Brussels urged to reopen Spanish natural gas plant case

Catalan MEP calls on European institutions to re-investigate the case following Spanish court ruling

European flag (by EBS)
European flag (by EBS) / ACN

ACN | Brussels

January 11, 2018 04:54 PM

Catalan MEP Ernest Urtasun has urged the European Commission to reopen the investigation into the Castor project, which led to a rise in the price of natural gas, and thus the gas bills of consumers.

The Castor project aimed to turn an oilfield into a natural gas storage facility. However, it was cancelled after the offshore plant was linked to a wave of minor earthquakes that hit the Spanish Mediterranean coast in 2013. The tremors caused outrage among people living in the towns affected, mainly in the southern Catalonia and northern Valencia region. The project was subsequently cancelled.

Yet, the Spanish government granted compensation for the cancellation to the companies involved. One of the main firms taking part in the project is managed by Florentino Pérez, the president of Real Madrid football club. Consumers are thus paying the compensation for the cancellation of the project through their gas bills.

Recently, Spain’s Constitutional Court ruled that the price increase and the compensation to the companies is unconstitutional. With the Spanish court’s decision, the Catalan MEP has now asked the European executive to reopen and look into the case once again.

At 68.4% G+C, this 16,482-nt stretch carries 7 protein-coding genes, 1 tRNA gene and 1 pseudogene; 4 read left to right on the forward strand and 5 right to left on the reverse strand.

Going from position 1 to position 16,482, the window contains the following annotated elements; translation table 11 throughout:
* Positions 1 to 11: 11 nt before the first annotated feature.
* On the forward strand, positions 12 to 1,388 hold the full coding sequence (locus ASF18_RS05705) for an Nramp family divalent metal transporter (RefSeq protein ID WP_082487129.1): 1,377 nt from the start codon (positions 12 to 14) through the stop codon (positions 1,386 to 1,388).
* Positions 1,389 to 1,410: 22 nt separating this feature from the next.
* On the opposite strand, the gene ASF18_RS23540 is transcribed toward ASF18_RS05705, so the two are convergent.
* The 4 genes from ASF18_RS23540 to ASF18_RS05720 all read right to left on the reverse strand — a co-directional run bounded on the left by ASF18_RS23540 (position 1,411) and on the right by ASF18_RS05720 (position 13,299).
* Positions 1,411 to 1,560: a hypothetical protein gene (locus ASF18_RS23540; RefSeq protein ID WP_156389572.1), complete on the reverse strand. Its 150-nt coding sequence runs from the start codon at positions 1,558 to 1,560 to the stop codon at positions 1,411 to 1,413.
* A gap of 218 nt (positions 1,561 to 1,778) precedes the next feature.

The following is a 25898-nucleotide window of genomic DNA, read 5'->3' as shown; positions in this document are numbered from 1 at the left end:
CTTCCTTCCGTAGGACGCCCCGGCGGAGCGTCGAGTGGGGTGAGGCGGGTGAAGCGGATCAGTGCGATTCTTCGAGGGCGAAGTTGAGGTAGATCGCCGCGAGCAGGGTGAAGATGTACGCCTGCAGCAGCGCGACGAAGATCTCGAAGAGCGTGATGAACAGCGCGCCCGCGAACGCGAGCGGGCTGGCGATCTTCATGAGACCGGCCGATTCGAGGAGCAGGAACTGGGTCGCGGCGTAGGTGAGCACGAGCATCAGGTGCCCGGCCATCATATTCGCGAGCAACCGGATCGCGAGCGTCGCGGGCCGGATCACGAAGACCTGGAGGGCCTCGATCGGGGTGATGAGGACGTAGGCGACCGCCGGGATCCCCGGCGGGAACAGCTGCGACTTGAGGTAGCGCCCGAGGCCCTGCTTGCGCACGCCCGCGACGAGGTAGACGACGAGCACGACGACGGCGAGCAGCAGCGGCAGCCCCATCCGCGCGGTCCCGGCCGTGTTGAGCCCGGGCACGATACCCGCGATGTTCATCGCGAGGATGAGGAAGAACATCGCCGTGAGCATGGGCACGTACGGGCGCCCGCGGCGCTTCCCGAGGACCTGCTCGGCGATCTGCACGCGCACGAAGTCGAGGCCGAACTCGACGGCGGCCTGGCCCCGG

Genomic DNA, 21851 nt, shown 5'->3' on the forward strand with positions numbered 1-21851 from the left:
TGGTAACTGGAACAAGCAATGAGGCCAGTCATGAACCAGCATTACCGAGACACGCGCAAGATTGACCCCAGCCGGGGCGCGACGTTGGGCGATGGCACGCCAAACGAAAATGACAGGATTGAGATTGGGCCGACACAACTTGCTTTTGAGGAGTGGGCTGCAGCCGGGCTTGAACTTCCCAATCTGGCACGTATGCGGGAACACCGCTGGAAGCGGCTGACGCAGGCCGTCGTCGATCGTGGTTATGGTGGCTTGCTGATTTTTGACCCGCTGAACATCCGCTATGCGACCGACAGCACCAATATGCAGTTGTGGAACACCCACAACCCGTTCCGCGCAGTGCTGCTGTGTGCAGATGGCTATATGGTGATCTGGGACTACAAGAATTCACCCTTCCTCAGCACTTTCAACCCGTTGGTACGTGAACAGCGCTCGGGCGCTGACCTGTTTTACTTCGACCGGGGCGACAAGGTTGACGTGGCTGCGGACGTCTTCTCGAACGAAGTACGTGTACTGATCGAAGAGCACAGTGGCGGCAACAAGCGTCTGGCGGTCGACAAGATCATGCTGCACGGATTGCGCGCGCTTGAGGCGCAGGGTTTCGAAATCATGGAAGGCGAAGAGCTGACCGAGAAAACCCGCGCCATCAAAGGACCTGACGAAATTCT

The Catalan MEP, from the Greens parliamentary group, addressed a letter to the European Commissioner for Competition, Margrethe Vestager, informing her of the Spanish Constitutional Court’s resolution. Urtasun claims that the court’s decision is “crucial”, as it means there are “serious doubts” over the legality of the compensation and over the fact that consumers are paying the compensation the company is receiving for the failed project.

Brussels never considered compensation illegal

In addition, Urtasun points out that the court’s conclusion may conflict with “the information offered by the Spanish authorities” to the European institutions. “At the time, we did not want the European Commissioner for Competition to believe that it was completely legal and that is why we now insist the case be reopened,” he said. In fact, the European Commission has never considered the compensation to be illegal, as the Spanish Constitutional stated. That is why Urtasun is now urging Brussels to investigate the case once again.